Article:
Prince Harry will enter the witness box on Tuesday as part of the ongoing phone-hacking trial against Mirror Group Newspapers.
Fifth-in-line to the throne, Harry will be the first senior royal since 1891 to do so – meaning an event which was already expected to be a big deal here in the UK will potentially now have the world’s attention.
The Duke of Sussex did appear in High Court in London earlier this year for a different lawsuit against the publisher of the Daily and Sunday Mail tabloids, but he was not a witness in this instance.
Harry is expected to fly in from his home in California on Monday, 5 June, to watch the outline of the highly-publicised case against Mirror Group Newspapers (MGN) being argued in the High Court, in London.
He will then be cross-examined on both Tuesday and Wednesday, although the trial itself will run until the end of June.
Why is Harry testifying?
Harry is part of a wider case of more than 100 claimants – including actor Ricky Tomlinson, former Girls Aloud member Cheryl, footballer and TV presenter Ian Wright and the estate of the late pop star George Michael – all alleging that the MGN used illegal means such as phone-hacking to obtain stories about them in the past.
Only four “representative” claims by individuals will be heard in court: Prince Harry’s, those from Coronation Street actors Michael Turner and Nikki Sanderson, as well as the ex-wife of comedian Paul Whitehouse, Fiona Wightman.
Harry first launched his part of the lawsuit back in 2019, in reference to articles published between 1996 and 2011, which include information supposedly obtained through unlawful means.
While his team raised 148 articles as evidence, only around 33 will be included in the trial.
What will happen?
The Duke of Sussex will be questioned by the Mirror’s barrister, Andrew Green, about articles with headlines such as “Harry is a Chelsy fan” and “Hooray Harry’s dumped” – stories which detailed his relationship with ex-girlfriend Chelsy Davy.
He’ll also answer questions about his relationship with the former Mirror editor and now vocal critic of the Sussexes, Piers Morgan, amid claims that he knew about the phone-hacking. Morgan denies such allegations.
What do the newspaper publishers say?
MGN, now part of the publisher Reach, apologised at the start of the trial and admitted that Harry was entitled to compensation after the Sunday People had unlawfully sought information about him on one occasion.
However, MGN still denies allegations of voicemail interception in the cases being looked at it in the trial, and it has also suggested that some of the claims brought have exceeded the legal time limit to pursue a challenge.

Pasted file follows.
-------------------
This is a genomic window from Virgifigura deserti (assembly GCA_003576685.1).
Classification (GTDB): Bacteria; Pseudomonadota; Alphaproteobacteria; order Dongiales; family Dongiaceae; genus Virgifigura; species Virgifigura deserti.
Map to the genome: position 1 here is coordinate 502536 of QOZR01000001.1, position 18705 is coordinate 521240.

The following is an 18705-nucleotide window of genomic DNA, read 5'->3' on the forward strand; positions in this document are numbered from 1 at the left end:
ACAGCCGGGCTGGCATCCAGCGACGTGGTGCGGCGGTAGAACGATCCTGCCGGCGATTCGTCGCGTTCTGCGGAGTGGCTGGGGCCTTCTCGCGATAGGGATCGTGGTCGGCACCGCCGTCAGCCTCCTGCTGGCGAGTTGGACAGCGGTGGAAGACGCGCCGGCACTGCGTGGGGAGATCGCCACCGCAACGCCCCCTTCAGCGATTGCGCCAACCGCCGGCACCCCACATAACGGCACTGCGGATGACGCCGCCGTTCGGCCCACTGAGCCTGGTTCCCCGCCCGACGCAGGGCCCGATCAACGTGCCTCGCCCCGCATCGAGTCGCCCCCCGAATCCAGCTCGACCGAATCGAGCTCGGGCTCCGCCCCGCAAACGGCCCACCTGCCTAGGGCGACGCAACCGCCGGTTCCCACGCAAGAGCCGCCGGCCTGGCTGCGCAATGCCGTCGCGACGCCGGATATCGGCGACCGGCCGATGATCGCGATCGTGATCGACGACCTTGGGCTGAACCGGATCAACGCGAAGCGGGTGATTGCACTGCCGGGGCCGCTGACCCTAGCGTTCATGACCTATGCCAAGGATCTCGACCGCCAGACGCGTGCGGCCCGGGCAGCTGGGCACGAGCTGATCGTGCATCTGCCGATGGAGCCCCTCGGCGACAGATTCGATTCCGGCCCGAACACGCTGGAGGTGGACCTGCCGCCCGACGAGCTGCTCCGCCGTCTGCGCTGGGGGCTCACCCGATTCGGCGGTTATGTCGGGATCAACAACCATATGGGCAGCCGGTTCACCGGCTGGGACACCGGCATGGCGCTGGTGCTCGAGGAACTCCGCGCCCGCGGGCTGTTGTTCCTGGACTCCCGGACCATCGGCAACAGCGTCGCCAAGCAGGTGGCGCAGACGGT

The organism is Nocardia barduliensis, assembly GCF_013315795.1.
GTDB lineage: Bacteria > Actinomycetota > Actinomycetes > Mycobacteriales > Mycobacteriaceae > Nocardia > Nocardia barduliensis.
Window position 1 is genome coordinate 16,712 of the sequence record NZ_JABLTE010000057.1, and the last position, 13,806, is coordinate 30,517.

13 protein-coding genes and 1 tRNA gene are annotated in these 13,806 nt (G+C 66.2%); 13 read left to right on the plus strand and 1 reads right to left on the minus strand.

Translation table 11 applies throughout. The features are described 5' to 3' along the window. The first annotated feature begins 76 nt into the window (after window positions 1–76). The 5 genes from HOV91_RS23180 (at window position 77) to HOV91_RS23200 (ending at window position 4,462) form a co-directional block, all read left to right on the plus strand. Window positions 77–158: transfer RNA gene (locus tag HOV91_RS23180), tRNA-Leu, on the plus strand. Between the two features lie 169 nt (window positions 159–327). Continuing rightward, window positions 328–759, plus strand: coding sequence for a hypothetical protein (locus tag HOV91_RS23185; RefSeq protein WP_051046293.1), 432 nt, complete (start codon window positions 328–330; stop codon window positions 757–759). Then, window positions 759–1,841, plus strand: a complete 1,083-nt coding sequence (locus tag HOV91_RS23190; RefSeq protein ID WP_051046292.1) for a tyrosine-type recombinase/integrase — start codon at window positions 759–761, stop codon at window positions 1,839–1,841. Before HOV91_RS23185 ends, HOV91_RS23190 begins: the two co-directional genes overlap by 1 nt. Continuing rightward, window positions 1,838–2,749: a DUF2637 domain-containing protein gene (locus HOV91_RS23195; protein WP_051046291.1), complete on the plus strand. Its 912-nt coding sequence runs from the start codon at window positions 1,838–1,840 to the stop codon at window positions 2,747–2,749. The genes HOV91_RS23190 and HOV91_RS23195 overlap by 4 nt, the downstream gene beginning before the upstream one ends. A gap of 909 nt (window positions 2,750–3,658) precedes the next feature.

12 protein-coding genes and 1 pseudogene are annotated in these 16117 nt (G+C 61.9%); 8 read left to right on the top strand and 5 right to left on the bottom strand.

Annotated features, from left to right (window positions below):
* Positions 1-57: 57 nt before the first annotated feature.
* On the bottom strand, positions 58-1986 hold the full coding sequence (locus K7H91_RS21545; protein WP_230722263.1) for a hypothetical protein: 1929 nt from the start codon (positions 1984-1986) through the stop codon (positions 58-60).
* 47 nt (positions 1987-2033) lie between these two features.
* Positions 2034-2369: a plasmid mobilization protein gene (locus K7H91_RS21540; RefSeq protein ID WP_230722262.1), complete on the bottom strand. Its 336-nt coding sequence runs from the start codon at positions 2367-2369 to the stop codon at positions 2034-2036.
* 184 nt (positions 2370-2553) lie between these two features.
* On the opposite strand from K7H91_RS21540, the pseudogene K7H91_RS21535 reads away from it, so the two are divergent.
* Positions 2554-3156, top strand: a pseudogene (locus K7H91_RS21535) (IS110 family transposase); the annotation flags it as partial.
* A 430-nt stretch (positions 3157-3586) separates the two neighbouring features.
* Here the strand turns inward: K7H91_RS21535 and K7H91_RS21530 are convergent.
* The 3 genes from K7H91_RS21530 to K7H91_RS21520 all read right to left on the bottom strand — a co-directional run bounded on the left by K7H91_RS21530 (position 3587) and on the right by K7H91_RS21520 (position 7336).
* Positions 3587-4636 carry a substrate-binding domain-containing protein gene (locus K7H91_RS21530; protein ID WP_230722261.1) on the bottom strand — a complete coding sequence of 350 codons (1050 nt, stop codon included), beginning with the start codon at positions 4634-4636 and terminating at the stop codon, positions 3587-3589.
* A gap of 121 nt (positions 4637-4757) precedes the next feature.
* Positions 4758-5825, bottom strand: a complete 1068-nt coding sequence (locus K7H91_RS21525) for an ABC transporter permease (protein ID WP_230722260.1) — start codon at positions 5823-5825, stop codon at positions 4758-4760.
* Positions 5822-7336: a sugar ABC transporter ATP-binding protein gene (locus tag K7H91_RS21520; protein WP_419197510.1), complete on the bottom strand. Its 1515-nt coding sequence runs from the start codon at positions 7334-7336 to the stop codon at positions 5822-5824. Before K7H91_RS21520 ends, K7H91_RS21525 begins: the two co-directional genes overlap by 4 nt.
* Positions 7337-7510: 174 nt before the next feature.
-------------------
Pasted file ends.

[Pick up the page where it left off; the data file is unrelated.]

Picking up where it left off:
MGN has previously acknowledged that phone hacking took place at some of its newspapers and has paid hundreds of millions of pounds in settlements.
The publisher is expected to attribute much of the information it published about the Duke of Sussex to sources within the Palace.
Harry himself has repeatedly alleged that various members of Royal Family have been complicit of leaking negative information about others to enhance their own reputations. The Palace has not commented on his claims.
Who was the last royal in the witness box?
Edward VII testified as a witness as part of a divorce case in 1870 and then again in 1891 in a slander trial over a card game, although both cases happened before he became king.
The jury eventually sided with the Prince of Wales, but his appearance in the courts is said to have diminished his reputation.
Since then, the nearest a royal had been to the courts was when Princess Anne pleaded guilty to an offence under the Dangerous Dogs Act in 2002.
Why do royals stay out of court?
David Yelland, senior comms adviser and a former editor of The Sun, claimed the royals don’t like court cases because they can’t control the narrative around them.
He told Reuters: “These cases are often a case of mutually assured destruction. I don’t think anyone will get out looking great.”
Why is Harry separating himself from royal tradition?
Harry has been all over the news in recent years for criticising the tabloids, which he has described as the “mothership of online trolling”, for their coverage of his personal life.
In doing so, he has rejected the Royal Family’s famous but informal “never complain, never explain” mantra.
As Harry wrote in his memoir Spare, his father King Charles supposedly called his legal battle against newspaper publishers a “suicide mission”.
Almost every British national newspaper aside from The Guardian, Daily Telegraph and the Financial Times, is being sued by Harry over what he alleges were intrusions into his personal life and, in one case, defamation.
When it came to Harry’s decision to appear in the witness box, Yelland speculated: “It’s hard to escape the notion that he’s using the courts because he knows that when he is in the witness box, he will be believed.
“It is the ultimate interview to be cross-examined by a hostile barrister in the witness box.”
He has criticised the paparazzi, too, for their role in his mother Princess Diana’s death and claimed the tabloids operate in cahoots with the palace to manage which stories were actually published.
The Duke of Sussex has previously suggested he is exposing media behaviour to “save journalism as a profession,” and that this cause is his “life’s work”.
Harry also has two other separate phone-hacking cases against the Daily Mail publishers and the Sun publishers. It’s not yet clear if they will go to trial, but if they do, he may have to go to the witness box again.